Killed - Great Journalism Too Hot To Print

BOOK REVIEW by Willard Manus

"This book strips a layer of gloss from the pages of magazines and cracks open the door of the newspaper editor's inner sanctum, granting readers a glimpse at the sometimes sordid process that determines what you read and what you can't. The media elite didn't want you to know about the seamy side of the circus. They kept you in the dark about a missile-sized hole in airline security. They suppressed a satire of Hollywood's publicity-industrial complex so as not to offend powerful flacks. They banned book reviews that were tough on cronies. And they folded rather than fight a hypocritical CEO who misled consumers."

That's from David Wallis's introduction to KILLED--GREAT JOURNALISM TOO HOT TO PRINT, an anthology he edited for Nation Books. Twenty-four censored articles are given new life here, introduced by the men and women who wrote them (with the exception of the late George Orwell). Among the contributors are such well-known writers as Betty Friedan, Terry Southern, P.J. O'Rourke, Robert Fisk and Todd Gitlin. Their status did not protect them from being betrayed by editors who, after having commissioned a controversial article, proceeded to weasel out of publishing it.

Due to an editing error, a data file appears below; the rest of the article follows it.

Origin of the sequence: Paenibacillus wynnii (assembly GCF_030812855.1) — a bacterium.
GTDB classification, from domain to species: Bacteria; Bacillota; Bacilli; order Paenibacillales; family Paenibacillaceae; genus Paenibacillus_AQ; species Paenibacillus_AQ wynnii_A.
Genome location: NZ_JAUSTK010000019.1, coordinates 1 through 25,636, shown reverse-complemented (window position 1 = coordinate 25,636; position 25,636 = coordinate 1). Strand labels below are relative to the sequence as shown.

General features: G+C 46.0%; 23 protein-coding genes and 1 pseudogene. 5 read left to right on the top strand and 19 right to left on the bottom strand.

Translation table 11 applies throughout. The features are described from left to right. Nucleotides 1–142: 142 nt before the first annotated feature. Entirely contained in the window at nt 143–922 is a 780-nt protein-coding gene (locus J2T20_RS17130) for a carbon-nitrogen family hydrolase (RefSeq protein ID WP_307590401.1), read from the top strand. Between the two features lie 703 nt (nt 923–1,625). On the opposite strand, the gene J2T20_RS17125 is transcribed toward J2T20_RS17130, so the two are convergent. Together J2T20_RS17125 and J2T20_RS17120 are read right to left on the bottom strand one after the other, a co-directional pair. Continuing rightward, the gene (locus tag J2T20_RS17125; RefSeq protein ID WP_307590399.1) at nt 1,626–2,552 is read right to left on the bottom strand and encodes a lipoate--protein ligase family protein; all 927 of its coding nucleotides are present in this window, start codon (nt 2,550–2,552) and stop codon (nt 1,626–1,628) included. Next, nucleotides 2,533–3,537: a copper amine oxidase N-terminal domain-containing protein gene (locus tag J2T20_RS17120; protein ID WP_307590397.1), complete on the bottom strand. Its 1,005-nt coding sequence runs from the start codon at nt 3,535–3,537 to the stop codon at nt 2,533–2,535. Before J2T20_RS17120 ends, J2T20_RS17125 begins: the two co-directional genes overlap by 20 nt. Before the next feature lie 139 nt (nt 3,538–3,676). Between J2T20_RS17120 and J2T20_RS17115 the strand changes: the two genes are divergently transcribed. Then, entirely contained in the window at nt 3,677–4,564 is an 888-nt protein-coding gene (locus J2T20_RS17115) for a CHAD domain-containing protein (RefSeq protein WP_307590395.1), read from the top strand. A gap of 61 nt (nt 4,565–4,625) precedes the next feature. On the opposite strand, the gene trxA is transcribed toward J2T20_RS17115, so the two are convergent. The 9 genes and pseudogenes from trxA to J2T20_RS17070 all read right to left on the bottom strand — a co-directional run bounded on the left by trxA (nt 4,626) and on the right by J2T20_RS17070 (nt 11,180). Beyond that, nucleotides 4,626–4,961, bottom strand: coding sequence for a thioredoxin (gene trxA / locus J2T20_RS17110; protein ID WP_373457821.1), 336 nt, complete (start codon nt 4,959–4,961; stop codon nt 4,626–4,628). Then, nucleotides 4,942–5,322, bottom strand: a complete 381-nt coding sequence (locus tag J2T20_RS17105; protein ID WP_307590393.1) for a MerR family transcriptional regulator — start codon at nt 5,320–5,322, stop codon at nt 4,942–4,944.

A case in point is the piece investigative reporter Ann Louise Bardach wrote for "Vanity Fair" on the Reverend Sun Myung Moon and the influential newspaper his Unification Church owned, "The Washington Times." Founded as a conservative alternative to the liberal "Washington Post," the "Times" insisted for many years that the Moonies had no control over its editorial content. Bardach shot down that lie in her article, "Moonstruck: the Reverend and His Newspaper," which proved 1) there was no wall separating paper and church, and 2) that the "Times" consistently published slanted right-wing journalism.

Imagine Bardach's shock when her carefully-researched expose was killed by Tina Brown, the editor of Vanity Fair. "I was never given a specific reason why this story was killed," said the writer. "However, reservations were expressed about litigious Moonies. I think it is fair to say that taking on a billionaire mogul, with powerful pals in the White House, and more money (and lawyers) than God, was the primary reason."

KILLED is packed with many other disturbing stories like that, stories which reveal how often honest, independent journalists are censored in the mass media today. What ever happened to the principle of a free press?